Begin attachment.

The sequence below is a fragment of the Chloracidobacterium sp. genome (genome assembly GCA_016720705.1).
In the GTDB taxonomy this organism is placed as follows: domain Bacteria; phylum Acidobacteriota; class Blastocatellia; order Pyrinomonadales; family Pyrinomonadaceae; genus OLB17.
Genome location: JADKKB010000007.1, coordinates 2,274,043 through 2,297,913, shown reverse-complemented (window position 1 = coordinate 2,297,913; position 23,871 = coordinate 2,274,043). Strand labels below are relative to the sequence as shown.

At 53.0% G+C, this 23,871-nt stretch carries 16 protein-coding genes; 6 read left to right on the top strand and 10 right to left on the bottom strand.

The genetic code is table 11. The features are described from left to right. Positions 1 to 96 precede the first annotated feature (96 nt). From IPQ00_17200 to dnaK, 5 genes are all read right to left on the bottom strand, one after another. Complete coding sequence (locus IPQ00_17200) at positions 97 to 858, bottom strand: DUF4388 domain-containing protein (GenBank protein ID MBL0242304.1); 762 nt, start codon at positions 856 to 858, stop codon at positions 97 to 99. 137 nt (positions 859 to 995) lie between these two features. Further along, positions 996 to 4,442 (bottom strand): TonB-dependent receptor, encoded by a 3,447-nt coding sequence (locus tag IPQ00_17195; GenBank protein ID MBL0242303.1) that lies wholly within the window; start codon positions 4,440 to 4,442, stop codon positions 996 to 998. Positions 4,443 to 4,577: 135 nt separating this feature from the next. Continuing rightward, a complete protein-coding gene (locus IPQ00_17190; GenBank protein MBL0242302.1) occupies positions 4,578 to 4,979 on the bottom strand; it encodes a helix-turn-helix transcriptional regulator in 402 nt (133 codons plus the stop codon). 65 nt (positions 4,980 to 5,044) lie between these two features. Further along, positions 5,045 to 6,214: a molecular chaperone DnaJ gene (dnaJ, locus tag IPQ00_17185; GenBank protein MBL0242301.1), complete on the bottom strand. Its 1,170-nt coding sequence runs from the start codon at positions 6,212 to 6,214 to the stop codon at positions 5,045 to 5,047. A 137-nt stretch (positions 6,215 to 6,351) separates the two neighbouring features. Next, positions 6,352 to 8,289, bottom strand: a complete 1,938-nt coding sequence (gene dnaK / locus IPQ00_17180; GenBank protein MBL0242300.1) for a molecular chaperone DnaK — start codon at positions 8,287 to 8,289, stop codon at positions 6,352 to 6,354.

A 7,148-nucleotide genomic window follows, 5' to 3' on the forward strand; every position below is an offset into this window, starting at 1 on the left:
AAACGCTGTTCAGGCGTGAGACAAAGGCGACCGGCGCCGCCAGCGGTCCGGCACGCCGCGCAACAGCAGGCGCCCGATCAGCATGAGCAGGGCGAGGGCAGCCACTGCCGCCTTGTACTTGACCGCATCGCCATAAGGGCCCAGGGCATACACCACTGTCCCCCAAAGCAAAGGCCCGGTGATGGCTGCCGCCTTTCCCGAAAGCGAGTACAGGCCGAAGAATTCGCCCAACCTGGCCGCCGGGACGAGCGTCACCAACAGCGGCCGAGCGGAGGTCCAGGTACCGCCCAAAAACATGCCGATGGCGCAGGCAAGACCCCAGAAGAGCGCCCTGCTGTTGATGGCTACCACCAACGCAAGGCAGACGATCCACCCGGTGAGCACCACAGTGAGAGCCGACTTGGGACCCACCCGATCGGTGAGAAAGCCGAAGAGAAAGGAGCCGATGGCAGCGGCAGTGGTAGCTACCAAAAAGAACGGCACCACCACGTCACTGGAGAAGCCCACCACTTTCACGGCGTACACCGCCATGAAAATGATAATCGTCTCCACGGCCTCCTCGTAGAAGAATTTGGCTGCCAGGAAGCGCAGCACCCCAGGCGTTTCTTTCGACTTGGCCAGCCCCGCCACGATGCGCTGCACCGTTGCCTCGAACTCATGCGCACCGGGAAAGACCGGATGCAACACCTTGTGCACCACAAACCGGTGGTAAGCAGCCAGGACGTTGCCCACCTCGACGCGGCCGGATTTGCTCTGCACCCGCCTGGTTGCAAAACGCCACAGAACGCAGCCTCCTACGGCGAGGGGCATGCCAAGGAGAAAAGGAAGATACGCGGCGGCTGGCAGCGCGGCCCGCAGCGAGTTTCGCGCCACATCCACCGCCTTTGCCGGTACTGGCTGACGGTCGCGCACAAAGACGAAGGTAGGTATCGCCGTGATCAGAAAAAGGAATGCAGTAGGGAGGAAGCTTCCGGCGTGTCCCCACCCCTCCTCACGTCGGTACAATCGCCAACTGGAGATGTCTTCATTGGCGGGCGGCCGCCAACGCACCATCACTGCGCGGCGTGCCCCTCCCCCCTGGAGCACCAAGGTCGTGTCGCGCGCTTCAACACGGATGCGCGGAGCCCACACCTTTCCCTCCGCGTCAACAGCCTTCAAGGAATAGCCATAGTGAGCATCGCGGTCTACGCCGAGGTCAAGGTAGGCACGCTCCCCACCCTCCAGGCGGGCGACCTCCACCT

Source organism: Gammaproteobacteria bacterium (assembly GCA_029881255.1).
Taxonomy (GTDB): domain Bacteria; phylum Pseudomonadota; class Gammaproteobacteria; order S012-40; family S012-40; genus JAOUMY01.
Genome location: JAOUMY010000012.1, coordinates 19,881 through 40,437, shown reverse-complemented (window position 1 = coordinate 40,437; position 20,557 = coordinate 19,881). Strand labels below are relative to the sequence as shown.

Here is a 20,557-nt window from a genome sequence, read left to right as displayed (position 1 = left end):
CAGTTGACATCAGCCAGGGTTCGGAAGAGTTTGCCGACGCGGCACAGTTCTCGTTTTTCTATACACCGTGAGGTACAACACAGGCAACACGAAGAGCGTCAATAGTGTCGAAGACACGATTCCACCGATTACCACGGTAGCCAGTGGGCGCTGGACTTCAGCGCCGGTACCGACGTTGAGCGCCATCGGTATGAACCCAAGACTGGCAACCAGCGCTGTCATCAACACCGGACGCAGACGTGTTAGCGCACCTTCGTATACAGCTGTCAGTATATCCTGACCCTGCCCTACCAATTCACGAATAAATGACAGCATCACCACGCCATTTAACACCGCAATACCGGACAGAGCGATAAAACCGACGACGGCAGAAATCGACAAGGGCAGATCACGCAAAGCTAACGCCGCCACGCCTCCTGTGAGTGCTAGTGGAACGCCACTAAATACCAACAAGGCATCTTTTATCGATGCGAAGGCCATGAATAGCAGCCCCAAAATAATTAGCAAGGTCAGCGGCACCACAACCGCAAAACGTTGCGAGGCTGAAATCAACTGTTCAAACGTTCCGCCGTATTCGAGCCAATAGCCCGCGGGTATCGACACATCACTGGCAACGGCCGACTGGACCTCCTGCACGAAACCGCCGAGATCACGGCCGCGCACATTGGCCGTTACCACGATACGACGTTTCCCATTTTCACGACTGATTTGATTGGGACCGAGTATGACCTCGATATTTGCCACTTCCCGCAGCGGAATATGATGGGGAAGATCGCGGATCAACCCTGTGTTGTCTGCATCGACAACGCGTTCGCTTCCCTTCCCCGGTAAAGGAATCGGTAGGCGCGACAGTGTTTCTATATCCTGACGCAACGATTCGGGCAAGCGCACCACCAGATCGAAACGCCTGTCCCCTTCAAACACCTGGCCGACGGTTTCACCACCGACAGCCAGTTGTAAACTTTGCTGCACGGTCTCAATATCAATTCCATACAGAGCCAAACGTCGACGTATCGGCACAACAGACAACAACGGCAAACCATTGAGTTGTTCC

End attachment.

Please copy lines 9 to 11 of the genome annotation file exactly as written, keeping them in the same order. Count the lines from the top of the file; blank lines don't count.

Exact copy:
Taxonomy (GTDB): domain Bacteria; phylum Pseudomonadota; class Gammaproteobacteria; order S012-40; family S012-40; genus JAOUMY01.
Genome location: JAOUMY010000012.1, coordinates 19,881 through 40,437, shown reverse-complemented (window position 1 = coordinate 40,437; position 20,557 = coordinate 19,881). Strand labels below are relative to the sequence as shown.

Here is a 20,557-nt window from a genome sequence, read left to right as displayed (position 1 = left end):